Patients who received bisphosphonates had a higher absolute risk of dying during follow-up (15.0% vs 9.5%, P < .001). However, these patients also had a worse baseline risk profile for age (mean age, 73.4 vs 64.4), hip fracture (21.7% vs 6.2%), and bone-mineral density (T score, -3.1 vs -1.5), although they were more likely to be female (82.9% vs 72.4%), which is protective against fractures.
Age, gender, bone-mineral density, fracture location, alcohol intake, glucocorticoid use, and smoking all predicted a greater risk of subsequent fractures and death during follow-up.
After adjustment for these other risk factors, patients who had been prescribed bisphosphonates had a lower risk of a subsequent fracture and a lower mortality risk (that was not attributable to fewer subsequent fractures).
"Typically, women leaving the hospital in the US [after being hospitalized for a fracture], maybe 25% now get investigated and/or treated for osteoporosis, and it's like that [or worse] around the world, and for men it's certainly worse," Dr Eisman said.
"This [study] is saying that these treatments, which are still incredibly poorly applied in most places, are in fact having substantial improvements in mortality."
Risk of Rare Fractures in Asians vs Whites
Meanwhile, Dr Lo explained that several epidemiologic studies have suggested that Asian women are more prone than white women to have a rare, atypical femur fracture when taking bisphosphonate therapy.
She and her colleagues examined data from 48390 women age 50 and older who were insured by Kaiser Permanente and started receiving oral bisphosphonate therapy during 2002–2007.
The women had a mean age of 69.5, and 65.3% were white, 17.1% were Asian, and 17.6% were other races (ie, 9.5 % Hispanic, 4.1% black, and 4.0% other or unknown race)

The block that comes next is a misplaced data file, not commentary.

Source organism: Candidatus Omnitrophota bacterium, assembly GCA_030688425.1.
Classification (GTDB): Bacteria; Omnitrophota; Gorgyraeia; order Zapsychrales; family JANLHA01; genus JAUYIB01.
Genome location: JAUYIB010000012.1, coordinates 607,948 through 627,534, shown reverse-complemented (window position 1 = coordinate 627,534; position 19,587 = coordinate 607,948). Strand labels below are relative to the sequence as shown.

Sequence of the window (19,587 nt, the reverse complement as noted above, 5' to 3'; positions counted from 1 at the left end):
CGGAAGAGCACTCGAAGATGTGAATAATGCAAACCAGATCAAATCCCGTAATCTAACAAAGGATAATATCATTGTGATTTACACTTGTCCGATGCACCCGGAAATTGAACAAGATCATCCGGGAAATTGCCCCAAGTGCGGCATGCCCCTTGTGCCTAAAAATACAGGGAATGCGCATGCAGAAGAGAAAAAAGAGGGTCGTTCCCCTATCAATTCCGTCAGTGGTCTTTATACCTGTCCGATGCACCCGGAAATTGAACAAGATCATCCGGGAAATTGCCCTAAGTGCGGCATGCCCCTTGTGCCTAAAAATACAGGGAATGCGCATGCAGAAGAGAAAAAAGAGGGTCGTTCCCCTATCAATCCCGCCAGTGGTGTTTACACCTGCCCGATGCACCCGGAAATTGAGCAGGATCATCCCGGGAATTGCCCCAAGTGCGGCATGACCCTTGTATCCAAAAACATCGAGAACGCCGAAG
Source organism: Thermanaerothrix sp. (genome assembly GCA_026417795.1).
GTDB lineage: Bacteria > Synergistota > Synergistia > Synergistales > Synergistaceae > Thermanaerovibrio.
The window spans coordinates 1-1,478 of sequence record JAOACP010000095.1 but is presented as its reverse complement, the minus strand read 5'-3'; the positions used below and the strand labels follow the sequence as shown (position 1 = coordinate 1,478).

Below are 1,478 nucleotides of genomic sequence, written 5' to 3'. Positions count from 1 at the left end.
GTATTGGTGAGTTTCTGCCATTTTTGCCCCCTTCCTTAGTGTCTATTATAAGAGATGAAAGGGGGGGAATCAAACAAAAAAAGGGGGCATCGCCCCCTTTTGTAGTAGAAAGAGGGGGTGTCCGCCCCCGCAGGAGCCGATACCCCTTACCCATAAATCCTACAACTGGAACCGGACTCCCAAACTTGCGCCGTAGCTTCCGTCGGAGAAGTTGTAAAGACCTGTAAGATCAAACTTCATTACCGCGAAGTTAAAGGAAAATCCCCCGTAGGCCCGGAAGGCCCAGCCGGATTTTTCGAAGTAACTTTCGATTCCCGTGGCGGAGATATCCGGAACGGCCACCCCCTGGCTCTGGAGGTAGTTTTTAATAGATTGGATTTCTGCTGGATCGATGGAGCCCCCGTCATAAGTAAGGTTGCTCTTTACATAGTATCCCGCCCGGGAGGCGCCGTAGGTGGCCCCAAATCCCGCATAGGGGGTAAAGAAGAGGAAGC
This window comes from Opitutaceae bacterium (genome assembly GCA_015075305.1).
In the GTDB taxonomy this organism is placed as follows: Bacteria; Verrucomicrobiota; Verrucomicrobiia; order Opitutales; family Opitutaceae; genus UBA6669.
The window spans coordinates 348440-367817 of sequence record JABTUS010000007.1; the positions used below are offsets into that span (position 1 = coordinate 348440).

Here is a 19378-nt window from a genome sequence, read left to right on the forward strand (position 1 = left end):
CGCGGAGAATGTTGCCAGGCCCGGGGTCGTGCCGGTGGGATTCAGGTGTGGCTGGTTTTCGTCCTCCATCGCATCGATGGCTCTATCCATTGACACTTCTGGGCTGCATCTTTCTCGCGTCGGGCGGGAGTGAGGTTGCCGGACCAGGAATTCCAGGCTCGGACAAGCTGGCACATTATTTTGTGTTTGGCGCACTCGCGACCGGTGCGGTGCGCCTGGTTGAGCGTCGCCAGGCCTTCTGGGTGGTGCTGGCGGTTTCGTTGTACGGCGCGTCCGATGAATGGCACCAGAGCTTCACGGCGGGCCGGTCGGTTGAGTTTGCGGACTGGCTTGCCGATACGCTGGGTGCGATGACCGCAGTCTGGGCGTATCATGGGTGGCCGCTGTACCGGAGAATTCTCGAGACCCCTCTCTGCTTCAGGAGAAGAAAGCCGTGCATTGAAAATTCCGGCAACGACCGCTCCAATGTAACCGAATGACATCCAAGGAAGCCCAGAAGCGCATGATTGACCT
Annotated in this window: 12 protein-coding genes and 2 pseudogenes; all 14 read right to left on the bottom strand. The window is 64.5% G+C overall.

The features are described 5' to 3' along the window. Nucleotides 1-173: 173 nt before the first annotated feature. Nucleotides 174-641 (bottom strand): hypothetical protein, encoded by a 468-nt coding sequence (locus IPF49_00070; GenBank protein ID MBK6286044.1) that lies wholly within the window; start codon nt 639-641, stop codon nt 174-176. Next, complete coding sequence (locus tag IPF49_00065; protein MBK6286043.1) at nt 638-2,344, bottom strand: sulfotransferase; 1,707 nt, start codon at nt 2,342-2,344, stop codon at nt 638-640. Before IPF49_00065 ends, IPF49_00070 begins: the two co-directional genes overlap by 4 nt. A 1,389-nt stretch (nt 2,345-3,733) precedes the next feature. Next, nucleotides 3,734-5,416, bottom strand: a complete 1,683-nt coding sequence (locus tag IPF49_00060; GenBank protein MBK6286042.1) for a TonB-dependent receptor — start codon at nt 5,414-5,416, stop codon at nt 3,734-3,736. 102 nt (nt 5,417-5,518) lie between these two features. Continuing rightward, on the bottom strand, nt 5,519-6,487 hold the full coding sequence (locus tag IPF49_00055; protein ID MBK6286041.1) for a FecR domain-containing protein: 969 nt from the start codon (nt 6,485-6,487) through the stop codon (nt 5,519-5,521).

During a median follow-up of 7.7 years, 68 women who had received bisphosphonates for a median of 5.5 years had an atypical femur fracture.
More than half of the women with an atypical femur fracture were Asian: 60.3% Asian, 26.5% white, and 13.2% other race.
The crude incidence of atypical femur fracture during follow-up (including periods on and off treatment) was 64.2 per 100,000 person-years in Asians vs 7.6 per 100,000 person-years in whites.
After correction for age, the risk of atypical femur fracture was 8.5-fold higher in Asians vs whites, and after adjustment for bisphosphonate use, it was 6.6-fold higher in Asians vs whites.
"Our study confirms marked racial disparity in atypical femur fracture risk that should be further examined, particularly the mechanisms accounting for this difference," Dr Lo and colleagues conclude.
The study from California was funded by the Kaiser Permanente Community Benefit Program and the National Institutes of Health. Dr Lo has received research support from Sanofi and Amgen. Dr van Geel has no relevant financial relationships.
American Society for Bone and Mineral Research 2015 Annual Meeting; Seattle, Washington. Abstracts LB1153 and LB1156, presented October 12, 2015.
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Cite this: Bisphosphonates Up Survival, but Rare Fractures Seen in Asians - Medscape - Oct 21, 2015.